Making deals with the terrorist devil

Terrorism is a dirty, dangerous business.  Terrorists are nasty people who  engage in nasty acts.  To thwart attacks you have to work with sources and groups whose reputations are, shall we say, unsavoury.  As former CSIS Deputy Director Jack Hooper once said, however indelicately, “sometimes you have to take the ugly girl to the dance”.  Limiting your contacts to upstanding citizens will not get you far in the counter terrorism world.

Interdicting terrorism also means that at times you have to consider the short term benefit and ignore the long-term implications.  Stopping death and destruction today supersedes rumps add-on effects down the road.  In a perfect world and with infinite time and resources we would look simultaneously at the here and now as well as the future.  Alas, our world is a tad short of perfect.

A news story out of a Middle Eastern on-line paper brought this to the fore today.  I cannot vouch for the complete accuracy of this item, but as you will see it is not beyond plausible.  Apparently, the UK government, and especially MI5, ‘turned a blind eye’ to the return to Libya of exiles and UK-born of Libyan descent to overthrow the Qaddhafi regime, even some who were known to be extremist.

I am not a fan of ‘I told you so’ because we always have to put into perspective what we knew at the time and what our goals were.  In 2011 everyone wanted to see the back end of the Libyan Colonel.  Not only had he brutalised his own citizenry and dabbled in nuclear weapons, but he was behind the 1988 downing of Pan Am flight 103 over Lockerbie in Scotland resulting in the death on all 259 passengers on board and 11 unfortunate souls on the ground.  For the UK to want a bit of revenge was understandable.

What better actors to encourage to help oust Qaddhafi than fellow Libyans?  They knew the language and culture and as ex-pats would have had the motivation to do their part to regain their country.  It made perfect tactical sense at the time and, as we all know, the quixotic colonel was eventually dethroned and killed by his own former subjects.  Mission accomplished.

However, it turns out that perhaps a genie was inadvertently let out of the bottle.  Libya today is a morass of chaos, competing governments and militias, and home to anywhere between 3 and 5,000 Islamic State-affiliated terrorists.  Indeed, the Manchester bomber may have had contact, or more (such as training), from IS (or AQ-linked terrorists).  A recent article in The Economist sums up how bad the situation in Libya really is and suggests that it may get a lot worse, up to and including attacks in Europe.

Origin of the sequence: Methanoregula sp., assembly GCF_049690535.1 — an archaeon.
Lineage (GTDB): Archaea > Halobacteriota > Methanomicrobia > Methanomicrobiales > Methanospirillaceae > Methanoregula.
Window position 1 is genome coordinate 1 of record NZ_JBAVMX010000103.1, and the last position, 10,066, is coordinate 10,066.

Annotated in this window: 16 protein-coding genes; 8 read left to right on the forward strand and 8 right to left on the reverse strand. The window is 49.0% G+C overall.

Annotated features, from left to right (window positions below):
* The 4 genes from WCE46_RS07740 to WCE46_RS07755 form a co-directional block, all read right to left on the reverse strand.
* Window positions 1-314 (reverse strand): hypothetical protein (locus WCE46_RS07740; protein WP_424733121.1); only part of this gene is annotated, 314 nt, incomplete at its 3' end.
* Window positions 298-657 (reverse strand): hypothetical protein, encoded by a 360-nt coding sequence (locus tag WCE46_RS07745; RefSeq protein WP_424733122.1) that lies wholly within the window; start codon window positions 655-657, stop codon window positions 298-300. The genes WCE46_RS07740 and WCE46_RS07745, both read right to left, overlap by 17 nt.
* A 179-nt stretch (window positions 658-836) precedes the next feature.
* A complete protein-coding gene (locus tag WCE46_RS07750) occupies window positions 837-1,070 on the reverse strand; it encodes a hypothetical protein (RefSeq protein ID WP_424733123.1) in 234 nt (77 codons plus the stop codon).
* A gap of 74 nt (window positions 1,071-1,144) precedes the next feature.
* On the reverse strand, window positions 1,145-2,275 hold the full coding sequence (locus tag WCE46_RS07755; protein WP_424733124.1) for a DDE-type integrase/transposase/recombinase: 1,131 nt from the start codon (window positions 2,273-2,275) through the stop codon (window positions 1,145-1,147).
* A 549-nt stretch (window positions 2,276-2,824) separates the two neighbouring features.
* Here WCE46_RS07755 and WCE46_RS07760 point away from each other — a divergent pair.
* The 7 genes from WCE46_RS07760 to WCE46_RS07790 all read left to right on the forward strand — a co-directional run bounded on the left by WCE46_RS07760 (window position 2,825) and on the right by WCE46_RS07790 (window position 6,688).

The analogy here of course is Afghanistan where the US (and others it must be said) supported Al Qaeda against the Soviets. Again, back then no one questioned the wisdom of this move.  The world was still defined by the Cold War and anything that could set back the Commies was seen as a good thing.  Methinks we all know how that story has shifted since the mid-1990s.

The problem, I think, is that in view of the serious (but not existential we must again emphasise) current threat from terrorism, we are forced to focus solely on putting out fires, and not pruning dead wood to prevent future conflagration.  Not only are we shortsighted, we are getting worse at this, at least in the US where the Trump Administration has cancelled all DHS CVE (countering violent extremism) funding.  This pretty well ensures that we will be putting out fires for a very long time.

What we need to do is to execute counter terrorism operations and longer term CVE simultaneously.  CT ops will mean working with bad characters as that is the nature of the business.  There are, thankfully, a lot more good characters out there but it seems that some don’t want to work with them.

And that is a shame.


By Phil Gurski

Phil Gurski is the President and CEO of Borealis Threat and Risk Consulting Ltd. Phil is a 32-year veteran of CSE and CSIS and the author of six books on terrorism.

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